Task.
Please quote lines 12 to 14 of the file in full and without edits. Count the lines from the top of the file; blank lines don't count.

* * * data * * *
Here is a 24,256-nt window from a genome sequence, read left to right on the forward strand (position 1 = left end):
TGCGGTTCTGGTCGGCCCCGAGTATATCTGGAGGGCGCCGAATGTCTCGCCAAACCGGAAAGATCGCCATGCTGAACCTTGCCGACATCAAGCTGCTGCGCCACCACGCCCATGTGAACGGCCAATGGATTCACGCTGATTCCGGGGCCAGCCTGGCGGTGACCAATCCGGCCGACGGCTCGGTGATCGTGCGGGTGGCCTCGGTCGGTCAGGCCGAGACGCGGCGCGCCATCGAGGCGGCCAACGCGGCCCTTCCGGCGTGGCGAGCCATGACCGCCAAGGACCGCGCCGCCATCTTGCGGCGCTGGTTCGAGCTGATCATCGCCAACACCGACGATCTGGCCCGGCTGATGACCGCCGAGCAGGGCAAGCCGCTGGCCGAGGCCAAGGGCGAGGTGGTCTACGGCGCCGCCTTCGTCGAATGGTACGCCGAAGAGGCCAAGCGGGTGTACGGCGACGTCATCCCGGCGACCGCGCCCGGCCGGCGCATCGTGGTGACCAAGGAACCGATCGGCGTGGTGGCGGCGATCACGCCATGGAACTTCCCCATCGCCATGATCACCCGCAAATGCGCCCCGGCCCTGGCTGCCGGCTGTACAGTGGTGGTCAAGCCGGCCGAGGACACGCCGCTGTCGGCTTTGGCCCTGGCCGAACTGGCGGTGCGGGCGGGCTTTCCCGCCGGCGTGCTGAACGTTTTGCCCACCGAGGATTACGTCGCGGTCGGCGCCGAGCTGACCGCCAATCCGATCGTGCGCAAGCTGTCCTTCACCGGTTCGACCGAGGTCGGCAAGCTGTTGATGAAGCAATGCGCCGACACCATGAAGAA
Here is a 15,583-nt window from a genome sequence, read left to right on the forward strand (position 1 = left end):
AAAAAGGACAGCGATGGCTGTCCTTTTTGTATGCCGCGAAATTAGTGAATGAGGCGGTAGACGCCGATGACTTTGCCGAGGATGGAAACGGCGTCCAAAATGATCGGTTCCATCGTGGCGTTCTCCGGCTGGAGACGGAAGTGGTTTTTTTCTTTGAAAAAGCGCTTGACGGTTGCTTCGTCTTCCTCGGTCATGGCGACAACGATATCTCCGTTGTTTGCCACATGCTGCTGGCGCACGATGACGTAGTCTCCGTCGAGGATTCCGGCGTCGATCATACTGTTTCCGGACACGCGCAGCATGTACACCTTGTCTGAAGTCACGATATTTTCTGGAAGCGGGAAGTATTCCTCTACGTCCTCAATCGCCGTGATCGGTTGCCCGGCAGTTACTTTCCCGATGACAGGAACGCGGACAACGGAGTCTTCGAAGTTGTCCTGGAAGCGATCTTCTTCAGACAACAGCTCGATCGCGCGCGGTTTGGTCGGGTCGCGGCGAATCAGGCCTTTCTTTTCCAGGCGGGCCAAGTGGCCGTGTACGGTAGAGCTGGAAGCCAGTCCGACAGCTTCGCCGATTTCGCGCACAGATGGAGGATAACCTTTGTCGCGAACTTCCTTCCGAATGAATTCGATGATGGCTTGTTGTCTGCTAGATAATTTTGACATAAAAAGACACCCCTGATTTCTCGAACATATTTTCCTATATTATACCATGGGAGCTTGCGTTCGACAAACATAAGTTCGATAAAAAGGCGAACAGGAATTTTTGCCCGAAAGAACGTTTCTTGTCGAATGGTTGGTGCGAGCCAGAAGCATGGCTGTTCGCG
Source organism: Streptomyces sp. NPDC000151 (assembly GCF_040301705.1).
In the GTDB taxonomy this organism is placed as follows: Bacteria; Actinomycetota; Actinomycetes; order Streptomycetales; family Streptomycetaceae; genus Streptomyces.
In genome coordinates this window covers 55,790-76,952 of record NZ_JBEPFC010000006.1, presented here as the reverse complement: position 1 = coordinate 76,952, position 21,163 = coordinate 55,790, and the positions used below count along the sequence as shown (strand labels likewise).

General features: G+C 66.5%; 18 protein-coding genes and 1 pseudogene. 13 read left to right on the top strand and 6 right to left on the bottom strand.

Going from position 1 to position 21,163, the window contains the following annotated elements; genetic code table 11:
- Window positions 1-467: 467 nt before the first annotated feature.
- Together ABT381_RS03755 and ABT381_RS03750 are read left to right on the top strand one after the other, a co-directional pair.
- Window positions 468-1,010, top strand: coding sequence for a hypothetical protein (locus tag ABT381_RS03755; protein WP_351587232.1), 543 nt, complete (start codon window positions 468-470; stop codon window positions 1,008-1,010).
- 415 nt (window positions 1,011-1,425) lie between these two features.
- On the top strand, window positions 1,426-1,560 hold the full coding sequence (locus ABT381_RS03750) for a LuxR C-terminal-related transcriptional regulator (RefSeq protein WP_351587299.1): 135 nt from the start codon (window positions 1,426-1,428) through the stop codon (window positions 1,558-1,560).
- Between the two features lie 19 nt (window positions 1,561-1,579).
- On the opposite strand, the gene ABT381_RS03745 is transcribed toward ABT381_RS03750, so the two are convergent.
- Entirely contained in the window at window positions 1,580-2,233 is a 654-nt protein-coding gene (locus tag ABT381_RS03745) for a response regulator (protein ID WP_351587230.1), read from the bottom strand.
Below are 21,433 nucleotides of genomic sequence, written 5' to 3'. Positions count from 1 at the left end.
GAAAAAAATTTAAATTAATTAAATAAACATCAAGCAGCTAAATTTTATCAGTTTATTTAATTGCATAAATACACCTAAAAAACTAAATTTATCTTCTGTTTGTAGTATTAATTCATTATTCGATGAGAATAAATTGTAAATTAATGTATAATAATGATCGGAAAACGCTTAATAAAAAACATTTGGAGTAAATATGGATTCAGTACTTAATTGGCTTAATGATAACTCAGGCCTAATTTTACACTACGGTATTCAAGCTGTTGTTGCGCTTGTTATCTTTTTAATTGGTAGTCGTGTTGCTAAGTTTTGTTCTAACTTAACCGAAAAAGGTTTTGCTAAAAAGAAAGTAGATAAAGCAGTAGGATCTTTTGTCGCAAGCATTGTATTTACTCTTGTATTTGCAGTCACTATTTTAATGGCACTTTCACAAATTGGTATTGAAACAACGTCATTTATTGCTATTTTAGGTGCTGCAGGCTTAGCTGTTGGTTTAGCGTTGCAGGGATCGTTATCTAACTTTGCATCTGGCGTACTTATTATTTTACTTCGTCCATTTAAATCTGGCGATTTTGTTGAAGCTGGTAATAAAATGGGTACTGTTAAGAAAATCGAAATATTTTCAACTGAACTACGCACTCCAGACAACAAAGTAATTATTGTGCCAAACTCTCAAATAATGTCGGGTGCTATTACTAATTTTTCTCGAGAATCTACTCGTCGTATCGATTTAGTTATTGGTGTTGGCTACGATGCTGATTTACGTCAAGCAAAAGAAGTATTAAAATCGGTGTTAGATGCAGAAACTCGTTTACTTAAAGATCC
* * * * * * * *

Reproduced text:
- Window positions 468-1,010, top strand: coding sequence for a hypothetical protein (locus tag ABT381_RS03755; protein WP_351587232.1), 543 nt, complete (start codon window positions 468-470; stop codon window positions 1,008-1,010).
- 415 nt (window positions 1,011-1,425) lie between these two features.
- On the top strand, window positions 1,426-1,560 hold the full coding sequence (locus ABT381_RS03750) for a LuxR C-terminal-related transcriptional regulator (RefSeq protein WP_351587299.1): 135 nt from the start codon (window positions 1,426-1,428) through the stop codon (window positions 1,558-1,560).